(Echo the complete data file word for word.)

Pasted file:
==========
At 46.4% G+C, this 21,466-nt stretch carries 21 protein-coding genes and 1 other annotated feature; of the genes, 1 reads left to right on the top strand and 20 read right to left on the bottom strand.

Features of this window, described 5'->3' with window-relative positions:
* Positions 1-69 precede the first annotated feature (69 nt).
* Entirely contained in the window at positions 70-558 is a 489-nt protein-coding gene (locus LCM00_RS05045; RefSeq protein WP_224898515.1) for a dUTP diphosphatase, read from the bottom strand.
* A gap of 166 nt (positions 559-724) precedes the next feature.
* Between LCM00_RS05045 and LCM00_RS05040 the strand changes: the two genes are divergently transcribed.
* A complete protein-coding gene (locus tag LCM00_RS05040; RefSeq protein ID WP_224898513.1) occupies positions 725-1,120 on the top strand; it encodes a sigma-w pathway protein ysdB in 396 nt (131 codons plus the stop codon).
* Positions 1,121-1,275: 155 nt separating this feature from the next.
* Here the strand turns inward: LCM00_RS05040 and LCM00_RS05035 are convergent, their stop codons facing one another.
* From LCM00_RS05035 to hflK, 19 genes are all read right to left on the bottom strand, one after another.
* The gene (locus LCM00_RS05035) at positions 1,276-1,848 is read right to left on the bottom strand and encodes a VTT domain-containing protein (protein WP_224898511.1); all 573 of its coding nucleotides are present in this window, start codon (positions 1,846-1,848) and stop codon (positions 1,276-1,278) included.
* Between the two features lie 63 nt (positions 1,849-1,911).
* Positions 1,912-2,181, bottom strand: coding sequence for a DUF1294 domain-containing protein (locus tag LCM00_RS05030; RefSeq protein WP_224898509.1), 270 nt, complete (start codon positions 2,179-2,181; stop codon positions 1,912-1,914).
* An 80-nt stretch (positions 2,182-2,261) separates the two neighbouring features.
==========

At 46.4% G+C, this 21,466-nt stretch carries 21 protein-coding genes and 1 other annotated feature; of the genes, 1 reads left to right on the top strand and 20 read right to left on the bottom strand.

Features of this window, described 5'->3' with window-relative positions:
* Positions 1-69 precede the first annotated feature (69 nt).
* Entirely contained in the window at positions 70-558 is a 489-nt protein-coding gene (locus LCM00_RS05045; RefSeq protein WP_224898515.1) for a dUTP diphosphatase, read from the bottom strand.
* A gap of 166 nt (positions 559-724) precedes the next feature.
* Between LCM00_RS05045 and LCM00_RS05040 the strand changes: the two genes are divergently transcribed.
* A complete protein-coding gene (locus tag LCM00_RS05040; RefSeq protein ID WP_224898513.1) occupies positions 725-1,120 on the top strand; it encodes a sigma-w pathway protein ysdB in 396 nt (131 codons plus the stop codon).
* Positions 1,121-1,275: 155 nt separating this feature from the next.
* Here the strand turns inward: LCM00_RS05040 and LCM00_RS05035 are convergent, their stop codons facing one another.
* From LCM00_RS05035 to hflK, 19 genes are all read right to left on the bottom strand, one after another.
* The gene (locus LCM00_RS05035) at positions 1,276-1,848 is read right to left on the bottom strand and encodes a VTT domain-containing protein (protein WP_224898511.1); all 573 of its coding nucleotides are present in this window, start codon (positions 1,846-1,848) and stop codon (positions 1,276-1,278) included.
* Between the two features lie 63 nt (positions 1,849-1,911).
* Positions 1,912-2,181, bottom strand: coding sequence for a DUF1294 domain-containing protein (locus tag LCM00_RS05030; RefSeq protein WP_224898509.1), 270 nt, complete (start codon positions 2,179-2,181; stop codon positions 1,912-1,914).
* An 80-nt stretch (positions 2,182-2,261) separates the two neighbouring features.